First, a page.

JEDDAH: A majority of Saudis have turned their backs on in-store shopping following a shift to online buying during the coronavirus disease (COVID-19) pandemic, a survey has revealed.
The study found that just 44 percent of those questioned would still prefer to head to the malls to get essential items.
The consumer behavior poll by global consultancy firm Kearney also showed that 57 percent of shoppers in the Kingdom believed that the knock-on effects of the pandemic on buying habits would continue for at least another six months.
As a result of restrictions put in place to curb the spread of COVID-19, 73 percent of Saudis quizzed said they had been forced to change their shopping routines over the last year.
And Debashish Mukherjee, partner and head of consumer industries and retail practice at Kearney Middle East, told Arab News that most of them were unlikely to return to their old ways.
He said: “Almost 40 percent of buyers have bought something online, and it’s things like food, apparel, accessories, footwear, things we never thought people would purchase through e-commerce.
“If shopping locations can’t provide something better than deals, such as experience or certain assortments not available online, then these habits (purchasing online) might stay, especially since now people are more educated on e-commerce, it seems that rushing to the malls isn’t their first instinct.”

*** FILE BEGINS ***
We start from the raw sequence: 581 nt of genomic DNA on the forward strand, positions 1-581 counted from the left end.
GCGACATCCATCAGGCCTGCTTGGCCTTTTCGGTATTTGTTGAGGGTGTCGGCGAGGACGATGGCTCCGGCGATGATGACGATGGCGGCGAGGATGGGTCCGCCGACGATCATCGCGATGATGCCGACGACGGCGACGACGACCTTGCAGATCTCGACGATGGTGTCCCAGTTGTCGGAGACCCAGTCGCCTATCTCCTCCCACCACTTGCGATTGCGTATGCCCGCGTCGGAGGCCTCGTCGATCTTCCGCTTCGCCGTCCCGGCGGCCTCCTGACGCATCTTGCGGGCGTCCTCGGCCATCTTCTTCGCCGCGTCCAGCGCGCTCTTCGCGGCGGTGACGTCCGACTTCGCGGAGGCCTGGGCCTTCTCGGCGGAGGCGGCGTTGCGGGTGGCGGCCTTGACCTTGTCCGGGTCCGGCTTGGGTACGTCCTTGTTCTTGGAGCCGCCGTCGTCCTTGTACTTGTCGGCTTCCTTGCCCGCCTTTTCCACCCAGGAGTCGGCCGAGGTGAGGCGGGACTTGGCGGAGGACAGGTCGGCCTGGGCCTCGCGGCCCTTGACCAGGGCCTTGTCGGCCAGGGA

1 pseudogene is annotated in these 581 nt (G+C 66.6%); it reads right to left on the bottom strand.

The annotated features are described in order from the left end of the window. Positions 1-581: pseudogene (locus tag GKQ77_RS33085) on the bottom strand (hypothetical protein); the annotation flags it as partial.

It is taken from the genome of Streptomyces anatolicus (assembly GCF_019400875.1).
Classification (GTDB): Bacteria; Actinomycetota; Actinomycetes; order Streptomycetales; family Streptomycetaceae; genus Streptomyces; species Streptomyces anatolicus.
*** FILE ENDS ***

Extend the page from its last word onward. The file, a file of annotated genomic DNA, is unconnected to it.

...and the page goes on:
Asked why they had switched to online shopping, 39 percent of Saudi respondents said it was to avoid contracting COVID-19, while 36 percent put it down to convenience.
Despite the economic impact of the pandemic and the rising price of essential goods as a result of value-added tax (VAT) increasing from 5 to 15 percent in June last year, 45 percent of online shoppers said they had upped their spending on better quality essential food items, with 61 percent opting for more expensive meat and dairy items, and 59 percent seeing increased spending on fresh fruit and vegetables.
Many of the Kingdom’s large retailers saw triple-digit rises in online sales last year. Majid Al Futtaim, operator of the Carrefour brand, reported a 285 percent increase, while the Saudi retail conglomerate said digital sales were up 408 percent year-on-year in 2020. However, Mukherjee pointed out that the big names had done well at the expense of small and medium-sized retailers.
“They were badly hit by this, as the big companies have become bigger, the smaller ones are getting hurt. So, if a small enterprise does not have the skill or capabilities to do well on omnichannel online, then it is getting hustled by the bigger companies in the market,” he added.
On getting back to in-store visits, 46 percent of those surveyed suggested that hybrid models such as click and collect or curb-side pickup options would entice them round to physical shopping, while 27 percent said contactless self-service checkouts may prompt them to return to stores.